• Dani Prapavessis – Approaches to Improve Health Outcomes and Prevent Noncommunicable Disease for Pasifika Peoples
  • Sharon McLennan - Capacity, Resilience, and Solidarity in Pacific Health: The Challenges and Potential of Cuban-trained Doctors in the Covid-19 Era and Beyond
  • Sunia Foliaki, Veisinia Pulu, Hayley Denison, Mark Weatherall, Jeroen Douwes - Pink Pills Pacific Meets West in Addressing Palliative Care for Pacific Populations in Aotearoa/NZ

Session 2: Pacific Science Research

  • Mereoni Degei, Taitusi Taufa, Peter Lockhart, Patricia McLenachan - Cribrochalina Sponges of Oceania
  • Velonika Falaniko, Gavin Lear, Peter Lockhart, Patricia McLenachan, Varea Vaurasi, Faainu Latu, Fata Malolo, Briana Nelson, Russell Death, Fiona Death, Patila Amosa - A Macroinvertebrate Survey of Waterways (Alavai) in Samoa
  • Visheshni Chandra, Tamara Osborne-Naikatini, Simon Hodge, Patricia McLenachan, Glenn Aguilar, Peter Lockhart and Inoue Takashi - Discovery of a Rare and Beautiful Bebe in Vanua Levu, Fiji

Session 3: Labour, Workforce & Culture

  • Jane Parker, Jane Sayers, Amanda Young-Hauser, Sherley Barnett, Patricia Loga, Selu Paea - Equity in Aotearoa's Public Services: Role of Employee Group Networks
  • Rochelle Stewart-Withers, Jeremy Hapeta, Bethan Greener - The ‘Game’ that Stopped Two Nations: Development and Diplomacy through Sport, 2015 New Zealand All Black’s Rugby Test in Samoa
  • Tracie Mafile’o, Jean Mitaera, Selina Ledoux-Taua’aletoa, Silou Temoana - Cultural Humility Framework for the Aotearoa New Zealand
  • Children’s Workforce

Session 4: Education, Identity & Culture

  • Lesieli Tongati’o - Ko e Fanā Fotu ki he Ako Leleí: Being Brave Navigators. Transforming Education, Valuing Identity, Language, Culture and Talanoa Ako
  • Lorena de la Torre Parra - Storying as Development
  • Jodie Hunter and Alexandra Bowmar - Implementing Culturally Sustaining Pedagogy for Pasifika Students in Schooling: Teacher Practices and Multiple Student Outcomes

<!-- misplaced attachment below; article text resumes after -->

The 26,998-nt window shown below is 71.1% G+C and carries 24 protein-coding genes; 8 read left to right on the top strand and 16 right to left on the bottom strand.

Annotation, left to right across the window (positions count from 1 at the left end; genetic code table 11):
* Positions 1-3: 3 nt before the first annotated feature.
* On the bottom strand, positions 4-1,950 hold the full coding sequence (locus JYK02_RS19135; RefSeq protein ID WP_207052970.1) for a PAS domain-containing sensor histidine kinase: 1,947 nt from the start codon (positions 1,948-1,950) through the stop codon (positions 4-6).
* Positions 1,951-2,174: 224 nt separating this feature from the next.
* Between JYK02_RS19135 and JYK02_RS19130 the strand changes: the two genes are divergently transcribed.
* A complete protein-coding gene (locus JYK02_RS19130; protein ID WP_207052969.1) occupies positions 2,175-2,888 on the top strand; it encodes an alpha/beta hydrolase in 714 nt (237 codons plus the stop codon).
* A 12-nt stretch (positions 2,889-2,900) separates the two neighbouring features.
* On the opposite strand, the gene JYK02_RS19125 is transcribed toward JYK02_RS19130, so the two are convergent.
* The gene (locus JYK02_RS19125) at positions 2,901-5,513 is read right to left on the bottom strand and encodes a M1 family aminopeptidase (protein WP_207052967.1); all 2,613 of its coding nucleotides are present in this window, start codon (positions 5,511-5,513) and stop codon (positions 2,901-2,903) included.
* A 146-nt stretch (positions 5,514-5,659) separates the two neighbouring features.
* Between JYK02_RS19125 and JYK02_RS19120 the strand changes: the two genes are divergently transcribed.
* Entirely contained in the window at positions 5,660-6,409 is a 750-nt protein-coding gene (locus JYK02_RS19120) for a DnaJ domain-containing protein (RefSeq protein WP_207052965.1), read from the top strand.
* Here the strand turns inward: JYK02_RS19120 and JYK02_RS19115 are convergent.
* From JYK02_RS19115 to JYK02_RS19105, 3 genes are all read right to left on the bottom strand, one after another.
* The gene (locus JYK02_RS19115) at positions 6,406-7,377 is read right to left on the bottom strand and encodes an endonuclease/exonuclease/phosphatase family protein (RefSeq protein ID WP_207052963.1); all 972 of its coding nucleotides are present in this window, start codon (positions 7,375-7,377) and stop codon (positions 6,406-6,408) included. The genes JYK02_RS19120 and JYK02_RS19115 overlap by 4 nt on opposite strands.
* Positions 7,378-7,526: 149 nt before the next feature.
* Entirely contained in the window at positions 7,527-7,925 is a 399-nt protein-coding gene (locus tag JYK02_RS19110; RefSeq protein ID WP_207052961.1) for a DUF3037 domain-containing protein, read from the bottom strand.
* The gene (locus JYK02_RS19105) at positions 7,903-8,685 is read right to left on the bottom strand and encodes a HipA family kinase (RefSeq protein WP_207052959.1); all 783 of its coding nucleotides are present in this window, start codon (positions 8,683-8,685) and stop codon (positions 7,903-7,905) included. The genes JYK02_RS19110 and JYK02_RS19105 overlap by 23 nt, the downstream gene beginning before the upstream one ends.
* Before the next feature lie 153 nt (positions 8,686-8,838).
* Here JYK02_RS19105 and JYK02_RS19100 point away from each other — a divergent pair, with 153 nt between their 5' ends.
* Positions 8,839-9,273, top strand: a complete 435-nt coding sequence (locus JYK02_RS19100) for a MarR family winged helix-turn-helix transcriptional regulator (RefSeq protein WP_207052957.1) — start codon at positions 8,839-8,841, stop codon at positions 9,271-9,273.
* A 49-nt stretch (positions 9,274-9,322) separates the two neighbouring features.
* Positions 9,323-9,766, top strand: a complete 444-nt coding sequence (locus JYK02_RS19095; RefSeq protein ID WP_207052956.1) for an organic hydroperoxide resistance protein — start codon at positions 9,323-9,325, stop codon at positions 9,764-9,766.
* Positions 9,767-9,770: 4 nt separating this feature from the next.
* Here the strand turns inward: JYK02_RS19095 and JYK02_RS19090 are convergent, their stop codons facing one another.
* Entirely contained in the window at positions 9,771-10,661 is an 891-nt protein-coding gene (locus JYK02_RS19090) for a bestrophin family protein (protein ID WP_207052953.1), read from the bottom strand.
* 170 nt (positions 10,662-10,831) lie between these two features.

Thursday 2 December 2021

Introduction and Welcome

Session 5: Language, Diaspora and Displacement

  • Eleanor Ridge – Supporting Young Speakers of Vatlongos Language, Vanuatu
  • Carol Stewart, Jane E. Rovins, and Nancy Brown – Protracted Displacement of the Population of Ambae Island, Vanuatu, the 2017-2018 Eruptions of Manaro Voui Volcano: Lessons for Future Forced Migration in the Pacific
  • Uzma Bibi – The Pacific Diaspora in New Zealand: A review of the Literature

Session 6: Health and Wellbeing

  • Apisalome Movono and Regina Scheyvens – Pacific Peoples and the Pandemic: Exploring Multiple Well-beings of People in Tourism-dependent Communities
  • Hala Salome Tuisano – Māopoopo: A Socio-cultural and Collective Understanding to Improve Wellbeing Amongst Pacific People in Aotearoa/New Zealand
  • Traice Mafile’o, Sunia Foliaki, Tanya Koro, Michelle Redman-MacLaren, Caryn West, Matthew Roskrudge – Transforming Tokelau Health Services Delivery: Reflections on a Review Methodology

Session 7: Education and Sociocultural Values

  • Roberta Hunter – Collaboration in Mathematics: Taking a Sociocultural Perspective with Pāsifika Students
  • Vinolia Salesi, Wai Kan Tsui, Xiaowen Fu, Andrew Gilbey – Strategies for the South Pacific Region to Address Future Pandemics: Meta-analysis Regression in Aviation and Tourism
  • Jodie Hunter – Weaving our knowledge Together: Documenting Pāsifika Students’ Funds of Knowledge in Mathematics

Session 8: Health and Wellbeing

  • Atanas Pipite, Peter Lockhart, Patricia McLenachan, Daniel Huson and Ketan Christi – Will the Pacific Islands be the Source of Antibiotics That Combat the Next Pandemic?
  • Bindiya Rashni, Hilda Waqa-Sakiti, Tamara Osborne-Naikatini, Peter Lockhart, Patricia McLenachan, Milen Marino and Glenn Aguilara – A Fijian Freshwater Wetland Index: An Intervention for Watershed, Indigenous Society and Economy
  • Rupantri Raju – Enhancing Food Security During the COVID-19 Pandemic in Fiji Through Solar Dryers

Friday 3 December 2021

Introduction and Welcome

Session 9: Youth and Wellbeing

  • Jack Scanlan – Ululaau – The power of Transformation to Curb Samoan Youth Offending
  • Julliene Manoa – What Does Recovery Mean to Pasifika Social Workers Working at Community Mental Health Services Using a Fonofale Model Perspectives
  • Tuli Mapuilesua – Use of Elite Interviewing Incorporating Concepts of ‘Tofa Saili’ and ‘Tofa Liuliu’

Session 10: Pacific Reset and Development

  • Rouben Azizian – Pacific Reset: Re-engagement in the Face of Competition
  • Glenn Banks – Old White Men Doing Research in the Pacific… Why and On What Terms?
  • Hoang Ming Dang, David Tripe, Mui Kuen Yuen – The Impacts of Covid-19 on New Zealand Bank Lending
  • Rukmani Gounder – Tongan Migrants’ Characteristics and Remittance Behaviour: Some Results from New Zealand

Closing Ceremony

Conference booklet